While staying at Eltham Palace, Queen Isabella gave birth to a son called John and known as John of Eltham.
While the best of the English army were at Berwick, a Scottish army led by Sir James Douglas invaded Yorkshire. With an untrained army the Archbishop of York, William Melton, tried to fight off the Scots but was defeated at Myton-in-Swalesdale. With the Scots threatening their lands in the north the earls, with Edward at Berwick, abandoned the siege and returned to their homes. Queen Isabella who was in York at the time managed to escape to safety at Nottingham.
Edward was forced to lay siege to Leeds Castle after an incident involving his wife Queen Isabella. The Queen had wanted to stay at the castle while travelling to Canterbury but was refused entry by the owners wife. The owner of the castle, who was not there at the time, was Lord Badlesmere, a supporter of Lancaster. When Isabella's men tried to gain access to the castle, some of them were killed. On hearing of the problem, Edward took an army to the castle and after a week broke the siege. Several of the Marcher Lords began to march into England in support of Lord Badlesmere. They only got as far as Kingston-upon-Thames when the siege ended. Edward then had every excuse to engage the Marcher Lords in their act of rebellion.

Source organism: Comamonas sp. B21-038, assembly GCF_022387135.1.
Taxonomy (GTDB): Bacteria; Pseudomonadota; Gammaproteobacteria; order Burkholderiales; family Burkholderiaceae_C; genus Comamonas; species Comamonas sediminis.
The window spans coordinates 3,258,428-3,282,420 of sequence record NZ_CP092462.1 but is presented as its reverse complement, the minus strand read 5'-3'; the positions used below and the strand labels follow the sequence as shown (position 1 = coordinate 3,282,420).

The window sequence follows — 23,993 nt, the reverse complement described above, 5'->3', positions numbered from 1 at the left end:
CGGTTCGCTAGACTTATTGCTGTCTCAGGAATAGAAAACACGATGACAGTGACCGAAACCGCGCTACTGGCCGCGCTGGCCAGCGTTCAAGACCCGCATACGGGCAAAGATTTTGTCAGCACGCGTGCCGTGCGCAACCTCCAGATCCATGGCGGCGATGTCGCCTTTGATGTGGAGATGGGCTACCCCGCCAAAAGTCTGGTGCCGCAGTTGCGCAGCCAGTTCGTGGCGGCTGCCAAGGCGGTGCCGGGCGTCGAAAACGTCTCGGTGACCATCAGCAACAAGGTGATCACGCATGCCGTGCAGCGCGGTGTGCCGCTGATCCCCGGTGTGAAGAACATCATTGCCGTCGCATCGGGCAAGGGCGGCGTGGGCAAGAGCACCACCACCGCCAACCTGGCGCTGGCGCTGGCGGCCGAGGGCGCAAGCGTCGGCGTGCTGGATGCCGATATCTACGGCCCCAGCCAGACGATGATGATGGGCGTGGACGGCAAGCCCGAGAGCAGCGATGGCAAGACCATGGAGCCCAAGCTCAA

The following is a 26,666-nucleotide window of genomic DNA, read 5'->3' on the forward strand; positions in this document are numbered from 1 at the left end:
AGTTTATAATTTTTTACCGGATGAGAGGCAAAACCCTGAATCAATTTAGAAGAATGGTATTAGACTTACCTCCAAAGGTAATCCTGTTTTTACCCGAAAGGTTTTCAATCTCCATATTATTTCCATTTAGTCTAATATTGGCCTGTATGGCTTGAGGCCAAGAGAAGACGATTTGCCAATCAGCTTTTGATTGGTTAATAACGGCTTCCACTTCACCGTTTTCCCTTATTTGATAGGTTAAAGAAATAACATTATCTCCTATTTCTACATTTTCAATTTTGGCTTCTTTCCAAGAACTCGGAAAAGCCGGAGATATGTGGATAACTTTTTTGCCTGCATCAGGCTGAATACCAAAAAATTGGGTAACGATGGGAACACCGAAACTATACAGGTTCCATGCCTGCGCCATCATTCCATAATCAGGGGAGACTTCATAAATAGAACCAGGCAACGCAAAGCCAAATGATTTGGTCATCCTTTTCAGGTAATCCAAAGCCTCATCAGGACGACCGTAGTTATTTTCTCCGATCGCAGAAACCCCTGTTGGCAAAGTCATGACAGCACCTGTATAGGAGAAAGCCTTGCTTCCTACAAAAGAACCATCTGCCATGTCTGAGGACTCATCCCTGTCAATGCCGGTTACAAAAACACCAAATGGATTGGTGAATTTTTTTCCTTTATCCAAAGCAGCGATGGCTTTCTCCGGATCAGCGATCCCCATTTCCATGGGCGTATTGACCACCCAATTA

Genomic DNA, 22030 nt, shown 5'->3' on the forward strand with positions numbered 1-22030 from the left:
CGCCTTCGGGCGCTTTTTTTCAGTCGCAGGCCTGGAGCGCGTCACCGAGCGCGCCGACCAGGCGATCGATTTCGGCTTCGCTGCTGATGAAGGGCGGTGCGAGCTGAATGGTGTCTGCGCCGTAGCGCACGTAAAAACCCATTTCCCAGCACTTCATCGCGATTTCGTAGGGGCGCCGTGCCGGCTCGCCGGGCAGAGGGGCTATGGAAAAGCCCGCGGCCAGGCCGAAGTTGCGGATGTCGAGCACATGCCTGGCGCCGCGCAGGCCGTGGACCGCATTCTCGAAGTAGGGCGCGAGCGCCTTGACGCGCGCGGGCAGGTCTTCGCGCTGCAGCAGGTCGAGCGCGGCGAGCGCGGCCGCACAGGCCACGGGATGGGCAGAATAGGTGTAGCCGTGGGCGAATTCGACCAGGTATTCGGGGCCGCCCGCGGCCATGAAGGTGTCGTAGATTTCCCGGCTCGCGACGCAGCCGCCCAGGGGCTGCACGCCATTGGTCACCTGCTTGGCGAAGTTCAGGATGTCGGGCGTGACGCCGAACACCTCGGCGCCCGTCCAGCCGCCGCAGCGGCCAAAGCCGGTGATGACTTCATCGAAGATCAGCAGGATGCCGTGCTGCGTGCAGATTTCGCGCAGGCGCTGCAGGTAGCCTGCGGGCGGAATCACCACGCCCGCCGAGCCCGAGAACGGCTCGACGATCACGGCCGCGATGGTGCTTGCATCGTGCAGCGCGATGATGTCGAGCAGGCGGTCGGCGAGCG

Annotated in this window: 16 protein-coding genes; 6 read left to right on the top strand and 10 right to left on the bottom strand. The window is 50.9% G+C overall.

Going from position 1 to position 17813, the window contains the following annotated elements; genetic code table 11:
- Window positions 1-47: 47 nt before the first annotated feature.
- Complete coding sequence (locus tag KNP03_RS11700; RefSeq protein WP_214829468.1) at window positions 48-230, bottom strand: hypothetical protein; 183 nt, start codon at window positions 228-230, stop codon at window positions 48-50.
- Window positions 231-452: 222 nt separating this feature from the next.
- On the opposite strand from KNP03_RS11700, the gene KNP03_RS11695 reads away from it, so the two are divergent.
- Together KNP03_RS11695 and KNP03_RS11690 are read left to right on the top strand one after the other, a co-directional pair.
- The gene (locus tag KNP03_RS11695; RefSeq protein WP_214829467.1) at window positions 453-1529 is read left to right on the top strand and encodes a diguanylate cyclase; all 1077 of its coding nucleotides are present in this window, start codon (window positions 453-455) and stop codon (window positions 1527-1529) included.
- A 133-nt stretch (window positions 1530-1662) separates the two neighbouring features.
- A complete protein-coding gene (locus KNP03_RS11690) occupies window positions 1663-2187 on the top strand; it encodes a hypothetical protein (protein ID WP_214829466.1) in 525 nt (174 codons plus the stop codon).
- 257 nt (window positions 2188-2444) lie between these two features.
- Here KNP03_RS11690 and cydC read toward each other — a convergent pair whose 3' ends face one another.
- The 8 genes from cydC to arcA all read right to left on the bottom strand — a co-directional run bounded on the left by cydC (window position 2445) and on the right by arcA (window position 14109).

After returning from Scotland, Edward and Queen Isabella rested at Rievaulx Abbey in Yorkshire. The Scots were still nearby and met the English army led by the Earl of Richmond near Old Byland. The Scots defeated the English army and Edward had to flee to escape capture. Isabella too escaped.
Isabella of France, the wife of King Edward II, travelled to France to see King Charles IV, her brother. Her mission was to bring to an end the disputes over land between France and England. The French King agreed to the English reclaiming the lands of Gascony and Ponthieu as long as Edward came to Paris and paid homage. In Paris Isabella met Roger Mortimer who had recently escaped from the Tower of London. She fell in love with him.
Prince Edward met Charles IV and paid him homage. The French king gave the Prince the title of Duke of Aquitaine and informed the English King that the French were going to retain the Agenais, an area of southwest France. Prince Edward had effectively been captured and his mother, Isabella the English Queen, had begun the plans of removing her husband from the throne of England.
At a Parliament called to discuss the situation in France, it was decided to send a petition to Isabella for her return to England. She refused. In France, her brother the King had become annoyed with Isabella's conduct. Isabella left France and went to the court of William II, Count of Hainault who assisted her with preparations to invade England. A promise was made to marry Prince Edward, now Duke of Aquitaine to William's daughter Philippa.